Baz Luhrmann‘s deafeningly-hyped interpretation of F. Scott Fitzgerald’s The Great Gatsby is many things. It’s excessive, it’s artificial and it is, indeed, visually arresting. And it’s a great study on a guy who works so tragically hard to acquire all the stuff – the house, the clothes, the cars, the parties, the fake friends – and still doesn’t get the girl. Money won’t save us, kids.
One of the most exciting things to look at in the film is undoubtably the clothes – on both the women and the men. Costume designer Catherine Martin and the team of hair and makeup artists must have been like kids in a candy store with a project that looked like the ultimate game of dress-up.
But unlike many other period films, the clothes in The Great Gatsby are actually quite wearable today (which explains the licensed and film-branded ‘The Great Gatsby Collection’ from Brooks Brothers). I’m no clothing historian, but I have seen some films and countless photos from the early 1920s. Ms. Martin seems to have remained reasonably faithful to the period while taking license with some modern twists, particularly with fit. I couldn’t help but notice the “Thom Browne Effect” on Tobey Maguire‘s trim thee-piece tweeds, for example. But the film does suggest the notion that modern men’s dress hasn’t changed all that much in the last century. Even much earlier, when Beau Brummell demonstrated restraint with a more sober mode of dress in the early 19th century, the modern dandy was born.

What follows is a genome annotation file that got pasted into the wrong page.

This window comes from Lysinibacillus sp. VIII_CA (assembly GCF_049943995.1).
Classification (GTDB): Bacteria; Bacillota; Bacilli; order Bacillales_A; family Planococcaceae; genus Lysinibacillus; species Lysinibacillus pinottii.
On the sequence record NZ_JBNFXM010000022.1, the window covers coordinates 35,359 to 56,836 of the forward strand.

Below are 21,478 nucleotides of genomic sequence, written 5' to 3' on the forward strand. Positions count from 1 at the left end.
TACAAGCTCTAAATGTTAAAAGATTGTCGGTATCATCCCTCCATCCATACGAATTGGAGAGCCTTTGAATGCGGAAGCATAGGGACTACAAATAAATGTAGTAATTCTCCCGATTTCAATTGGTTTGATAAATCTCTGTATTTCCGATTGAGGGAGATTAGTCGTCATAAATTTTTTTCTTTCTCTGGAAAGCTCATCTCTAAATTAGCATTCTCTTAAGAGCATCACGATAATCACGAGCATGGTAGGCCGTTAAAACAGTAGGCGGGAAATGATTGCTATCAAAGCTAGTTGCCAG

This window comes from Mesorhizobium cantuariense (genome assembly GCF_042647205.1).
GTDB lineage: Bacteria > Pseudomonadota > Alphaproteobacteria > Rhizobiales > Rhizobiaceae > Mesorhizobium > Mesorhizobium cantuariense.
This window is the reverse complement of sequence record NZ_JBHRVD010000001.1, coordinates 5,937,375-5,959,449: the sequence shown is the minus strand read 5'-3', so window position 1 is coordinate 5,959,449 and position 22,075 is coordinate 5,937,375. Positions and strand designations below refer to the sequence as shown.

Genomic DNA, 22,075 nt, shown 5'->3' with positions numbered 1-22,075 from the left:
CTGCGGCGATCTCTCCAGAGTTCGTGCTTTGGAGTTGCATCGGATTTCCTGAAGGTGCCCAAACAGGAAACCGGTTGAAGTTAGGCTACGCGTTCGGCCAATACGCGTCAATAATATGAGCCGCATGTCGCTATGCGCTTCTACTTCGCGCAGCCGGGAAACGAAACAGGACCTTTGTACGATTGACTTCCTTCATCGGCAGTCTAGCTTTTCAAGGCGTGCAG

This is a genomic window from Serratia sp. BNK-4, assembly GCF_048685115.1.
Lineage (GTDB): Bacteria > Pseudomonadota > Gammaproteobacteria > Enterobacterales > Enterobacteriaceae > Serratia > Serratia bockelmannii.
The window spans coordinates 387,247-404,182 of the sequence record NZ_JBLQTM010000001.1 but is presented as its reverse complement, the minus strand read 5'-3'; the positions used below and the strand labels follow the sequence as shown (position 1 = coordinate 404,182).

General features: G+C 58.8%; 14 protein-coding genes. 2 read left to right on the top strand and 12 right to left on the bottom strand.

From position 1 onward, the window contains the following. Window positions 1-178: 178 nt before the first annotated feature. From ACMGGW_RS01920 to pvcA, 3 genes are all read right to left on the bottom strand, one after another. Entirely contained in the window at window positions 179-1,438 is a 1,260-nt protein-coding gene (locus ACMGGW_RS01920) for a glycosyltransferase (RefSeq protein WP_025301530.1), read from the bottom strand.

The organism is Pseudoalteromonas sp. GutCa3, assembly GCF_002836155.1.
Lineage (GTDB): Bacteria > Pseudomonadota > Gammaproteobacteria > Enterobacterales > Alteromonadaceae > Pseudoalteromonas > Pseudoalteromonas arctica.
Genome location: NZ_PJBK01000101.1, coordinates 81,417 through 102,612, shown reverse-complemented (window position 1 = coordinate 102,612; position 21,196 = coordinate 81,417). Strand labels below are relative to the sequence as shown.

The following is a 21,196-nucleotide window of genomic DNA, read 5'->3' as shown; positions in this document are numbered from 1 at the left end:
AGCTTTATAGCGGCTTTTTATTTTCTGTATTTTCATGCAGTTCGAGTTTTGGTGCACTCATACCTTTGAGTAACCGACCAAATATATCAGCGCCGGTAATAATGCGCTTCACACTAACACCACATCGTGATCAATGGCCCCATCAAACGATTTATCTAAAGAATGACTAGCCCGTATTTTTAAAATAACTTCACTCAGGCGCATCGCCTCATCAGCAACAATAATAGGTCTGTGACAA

The suits, jackets, shirts, ties and hankies on the three male leads in Gatsby are exquisite, particularly on the “rich” characters Jay Gatsby (Leonardo DiCaprio) and Tom Buchanan (Joel Edgerton). From the moment Tom Buchanan shows up fresh off a horse in stunning, form-fitting polo wear to the moment we meet Jay Gatsby in a perfectly cut peak lapel tuxedo, and beyond, we are shown extraordinary detail in fabric, stitching and tailoring. The hankies and ties were beautifully chosen, too. These are men who give a good damn how they look, and they look great. Fabulous and restrained, without being gaudy.
I would put forth that The Great Gatsby might go down in film history as one of the great men’s (and women’s) style movies. Not since Marcello Mastroianni in La Dolce Vita has a movie star looked so good in a perfectly-cut ivory suit like the linen one worn by DiCaprio. Overall, there was a word that kept coming to mind as I observed the clothes in the film – a word that eludes a lot of popular men’s wear today. That word is glamour. Refined, masculine glamour. There’s a lot of it in The Great Gatsby, and it’s fun to see.